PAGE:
Converse Settlers in United States in the 17th Century

  • Edward Converse, who landed in New England in 1630

Converse Settlers in United States in the 19th Century

  • J Converse, who landed in San Francisco, California in 1855

Converse Settlers in Canada in the 19th Century

  • Frederick Lewis Converse, who arrived in Canada in 1834
  • Thomas Norton Converse, who arrived in Canada in 1841
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  • Keith Cawthon Converse (b. 1957), American college swimming coach and former competition swimmer at the 1976 Summer Olympics
  • Tony Converse (b. 1935), American television and film producer
  • John Converse (1909-1981), American plastic surgeon
  • Florence Converse (1871-1967), American author from New Orleans
  • Elizabeth Eaton "Connie" Converse (b. 1924), American singer-songwriter who disappeared in 1974
  • George Leroy Converse (1827-1897), American politician, U.S. Representative from Ohio
  • Philip Ernest Converse (b. 1928), American political scientist
  • Julius Converse (1798-1885), American politician, the 34th Governor of Vermont (1872 to 1874) and the 15th Lieutenant Governor of Vermont (1850 to 1852)
  • Frederick Shepherd Converse (1871-1940), American composer of classical music
  • Richard "Ric" Converse (b. 1979), American professional wrestler
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Citations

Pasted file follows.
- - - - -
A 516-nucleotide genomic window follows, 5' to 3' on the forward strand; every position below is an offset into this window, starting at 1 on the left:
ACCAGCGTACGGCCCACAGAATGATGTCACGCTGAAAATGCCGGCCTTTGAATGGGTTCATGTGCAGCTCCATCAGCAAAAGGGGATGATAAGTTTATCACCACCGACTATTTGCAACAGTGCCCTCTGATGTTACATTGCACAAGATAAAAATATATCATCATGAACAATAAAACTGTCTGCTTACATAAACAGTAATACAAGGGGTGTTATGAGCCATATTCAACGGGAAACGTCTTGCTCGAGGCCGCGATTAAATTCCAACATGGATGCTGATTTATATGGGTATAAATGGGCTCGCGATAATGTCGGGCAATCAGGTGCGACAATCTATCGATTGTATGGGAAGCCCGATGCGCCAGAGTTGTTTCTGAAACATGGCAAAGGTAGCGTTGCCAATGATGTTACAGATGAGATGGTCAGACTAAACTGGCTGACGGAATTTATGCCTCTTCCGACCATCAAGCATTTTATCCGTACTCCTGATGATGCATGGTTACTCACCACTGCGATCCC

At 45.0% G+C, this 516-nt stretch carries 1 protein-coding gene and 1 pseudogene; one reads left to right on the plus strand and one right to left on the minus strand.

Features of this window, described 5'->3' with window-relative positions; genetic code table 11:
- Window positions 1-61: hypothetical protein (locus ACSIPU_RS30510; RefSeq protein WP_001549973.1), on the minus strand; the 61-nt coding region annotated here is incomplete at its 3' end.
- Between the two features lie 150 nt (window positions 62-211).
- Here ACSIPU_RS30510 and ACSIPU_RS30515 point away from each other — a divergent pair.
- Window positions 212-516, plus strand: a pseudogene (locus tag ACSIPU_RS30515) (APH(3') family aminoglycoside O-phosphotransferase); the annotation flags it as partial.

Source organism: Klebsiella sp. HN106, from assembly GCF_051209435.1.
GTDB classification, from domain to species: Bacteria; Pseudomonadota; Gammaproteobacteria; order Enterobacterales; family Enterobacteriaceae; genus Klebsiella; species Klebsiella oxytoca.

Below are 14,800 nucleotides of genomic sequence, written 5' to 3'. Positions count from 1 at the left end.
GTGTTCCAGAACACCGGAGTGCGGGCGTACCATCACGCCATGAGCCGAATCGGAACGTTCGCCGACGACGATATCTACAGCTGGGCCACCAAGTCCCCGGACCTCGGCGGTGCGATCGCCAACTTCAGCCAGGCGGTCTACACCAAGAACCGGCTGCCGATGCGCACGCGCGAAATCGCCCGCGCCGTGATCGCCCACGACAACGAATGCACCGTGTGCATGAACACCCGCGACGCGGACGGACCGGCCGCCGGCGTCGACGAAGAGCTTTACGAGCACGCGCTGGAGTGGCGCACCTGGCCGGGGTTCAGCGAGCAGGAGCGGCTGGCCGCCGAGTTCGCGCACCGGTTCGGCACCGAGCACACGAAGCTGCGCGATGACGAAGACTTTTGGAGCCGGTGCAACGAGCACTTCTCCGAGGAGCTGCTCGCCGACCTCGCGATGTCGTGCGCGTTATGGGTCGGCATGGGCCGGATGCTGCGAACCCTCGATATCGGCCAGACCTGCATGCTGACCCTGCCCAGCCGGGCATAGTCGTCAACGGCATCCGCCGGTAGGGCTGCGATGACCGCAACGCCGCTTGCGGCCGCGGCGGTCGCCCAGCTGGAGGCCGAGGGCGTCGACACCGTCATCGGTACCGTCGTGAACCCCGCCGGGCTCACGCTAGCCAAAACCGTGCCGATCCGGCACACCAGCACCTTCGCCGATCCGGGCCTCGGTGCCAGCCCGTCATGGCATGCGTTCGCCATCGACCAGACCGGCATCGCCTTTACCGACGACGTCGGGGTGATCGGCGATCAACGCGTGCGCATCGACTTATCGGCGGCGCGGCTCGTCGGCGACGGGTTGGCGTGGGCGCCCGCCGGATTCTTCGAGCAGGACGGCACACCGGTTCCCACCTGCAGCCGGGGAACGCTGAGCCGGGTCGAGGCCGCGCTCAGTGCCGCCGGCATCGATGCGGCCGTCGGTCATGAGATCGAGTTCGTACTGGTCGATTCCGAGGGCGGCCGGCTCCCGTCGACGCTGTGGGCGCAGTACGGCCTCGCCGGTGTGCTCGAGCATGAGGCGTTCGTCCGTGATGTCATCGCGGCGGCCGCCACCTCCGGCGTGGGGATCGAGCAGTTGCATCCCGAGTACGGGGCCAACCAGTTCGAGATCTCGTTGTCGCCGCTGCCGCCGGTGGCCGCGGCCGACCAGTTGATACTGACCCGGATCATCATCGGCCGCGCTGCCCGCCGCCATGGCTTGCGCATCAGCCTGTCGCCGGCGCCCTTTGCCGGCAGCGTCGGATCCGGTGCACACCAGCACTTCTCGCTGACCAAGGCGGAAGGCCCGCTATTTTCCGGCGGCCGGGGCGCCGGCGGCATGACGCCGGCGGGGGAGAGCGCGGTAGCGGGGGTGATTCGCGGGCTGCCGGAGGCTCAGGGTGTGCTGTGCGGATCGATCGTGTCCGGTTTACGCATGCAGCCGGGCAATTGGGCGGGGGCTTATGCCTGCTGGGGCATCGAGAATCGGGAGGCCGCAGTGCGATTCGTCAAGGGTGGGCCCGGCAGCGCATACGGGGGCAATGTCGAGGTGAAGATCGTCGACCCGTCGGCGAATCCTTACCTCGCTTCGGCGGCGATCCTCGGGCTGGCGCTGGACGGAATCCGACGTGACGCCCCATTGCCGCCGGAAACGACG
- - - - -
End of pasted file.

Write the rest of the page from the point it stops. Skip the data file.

1. ^ Lewis, Samuel, A Topographical Dictionary of England. Institute of Historical Research, 1848, Print.

Other References

  1. Browning, Charles H. Americans of Royal Descent. Baltimore: Genealogical Publishing. Print.
  2. Humble, Richard. The Fall of Saxon England. New York: Barnes and Noble, 1975. Print. (ISBN 0-88029-987-8).
  3. Shaw, William A. Knights of England A Complete Record from the Earliest Time to the Present Day of the Knights of all the Orders of Chivalry in England, Scotland, Ireland and Knights Bachelors 2 Volumes. Baltimore: Genealogical Publishing. Print. (ISBN 080630443X).
  4. Burke, Sir Bernard. Burke's Genealogical and Heraldic History of the Landed Gentry: Including American Families with British Ancestry. (2 Volumes). London: Burke Publishing, 1939. Print.
  5. Fairbairn. Fairbain's book of Crests of the Families of Great Britain and Ireland, 4th Edition 2 volumes in one. Baltimore: Heraldic Book Company, 1968. Print.
  6. MacAulay, Thomas Babington. History of England from the Accession of James the Second 4 volumes. New York: Harper and Brothers, 1879. Print.
  7. Colletta, John P. They Came In Ships. Salt Lake City: Ancestry, 1993. Print.
  8. Burke, Sir Bernard. Genealogical and Heraldic History of the Peerage and Baronetage, The Privy Council, Knightage and Compainonage. London: Burke Publishing, 1921. Print.
  9. Bowman, George Ernest. The Mayflower Reader A Selection of Articales from The Mayflower Descendent. Baltimore: Genealogical Publishing. Print.
  10. Library of Congress. American and English Genealogies in the Library of Congress. Baltimore: Genealogical Publishing, 1967. Print.
  11. ...

The Converse Family Crest was acquired from the Houseofnames.com archives. The Converse Family Crest was drawn according to heraldic standards based on published blazons. We generally include the oldest published family crest once associated with each surname.

This page was last modified on 20 June 2016 at 14:28.